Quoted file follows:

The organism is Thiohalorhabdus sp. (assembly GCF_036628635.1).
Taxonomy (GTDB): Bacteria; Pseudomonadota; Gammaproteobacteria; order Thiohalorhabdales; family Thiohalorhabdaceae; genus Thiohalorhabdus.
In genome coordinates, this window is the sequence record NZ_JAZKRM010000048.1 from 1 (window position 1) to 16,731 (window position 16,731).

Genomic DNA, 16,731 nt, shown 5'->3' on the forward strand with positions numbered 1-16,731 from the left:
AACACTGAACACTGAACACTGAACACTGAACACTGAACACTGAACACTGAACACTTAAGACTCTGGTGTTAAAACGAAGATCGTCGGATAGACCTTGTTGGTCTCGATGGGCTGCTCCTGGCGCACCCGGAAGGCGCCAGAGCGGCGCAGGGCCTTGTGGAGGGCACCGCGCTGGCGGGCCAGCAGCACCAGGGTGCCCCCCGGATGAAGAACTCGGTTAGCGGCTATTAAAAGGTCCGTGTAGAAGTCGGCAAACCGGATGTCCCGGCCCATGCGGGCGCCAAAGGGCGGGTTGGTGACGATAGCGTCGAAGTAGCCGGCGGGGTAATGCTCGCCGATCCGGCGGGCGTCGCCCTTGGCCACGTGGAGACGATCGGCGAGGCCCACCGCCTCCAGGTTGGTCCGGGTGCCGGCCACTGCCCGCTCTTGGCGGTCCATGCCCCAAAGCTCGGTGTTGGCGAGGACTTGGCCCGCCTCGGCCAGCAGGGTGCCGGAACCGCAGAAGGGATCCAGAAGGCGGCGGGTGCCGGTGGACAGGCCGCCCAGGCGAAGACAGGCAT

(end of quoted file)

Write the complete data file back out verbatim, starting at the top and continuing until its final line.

The organism is Thiohalorhabdus sp. (assembly GCF_036628635.1).
Taxonomy (GTDB): Bacteria; Pseudomonadota; Gammaproteobacteria; order Thiohalorhabdales; family Thiohalorhabdaceae; genus Thiohalorhabdus.
In genome coordinates, this window is the sequence record NZ_JAZKRM010000048.1 from 1 (window position 1) to 16,731 (window position 16,731).

Genomic DNA, 16,731 nt, shown 5'->3' on the forward strand with positions numbered 1-16,731 from the left:
AACACTGAACACTGAACACTGAACACTGAACACTGAACACTGAACACTGAACACTTAAGACTCTGGTGTTAAAACGAAGATCGTCGGATAGACCTTGTTGGTCTCGATGGGCTGCTCCTGGCGCACCCGGAAGGCGCCAGAGCGGCGCAGGGCCTTGTGGAGGGCACCGCGCTGGCGGGCCAGCAGCACCAGGGTGCCCCCCGGATGAAGAACTCGGTTAGCGGCTATTAAAAGGTCCGTGTAGAAGTCGGCAAACCGGATGTCCCGGCCCATGCGGGCGCCAAAGGGCGGGTTGGTGACGATAGCGTCGAAGTAGCCGGCGGGGTAATGCTCGCCGATCCGGCGGGCGTCGCCCTTGGCCACGTGGAGACGATCGGCGAGGCCCACCGCCTCCAGGTTGGTCCGGGTGCCGGCCACTGCCCGCTCTTGGCGGTCCATGCCCCAAAGCTCGGTGTTGGCGAGGACTTGGCCCGCCTCGGCCAGCAGGGTGCCGGAACCGCAGAAGGGATCCAGAAGGCGGCGGGTGCCGGTGGACAGGCCGCCCAGGCGAAGACAGGCAT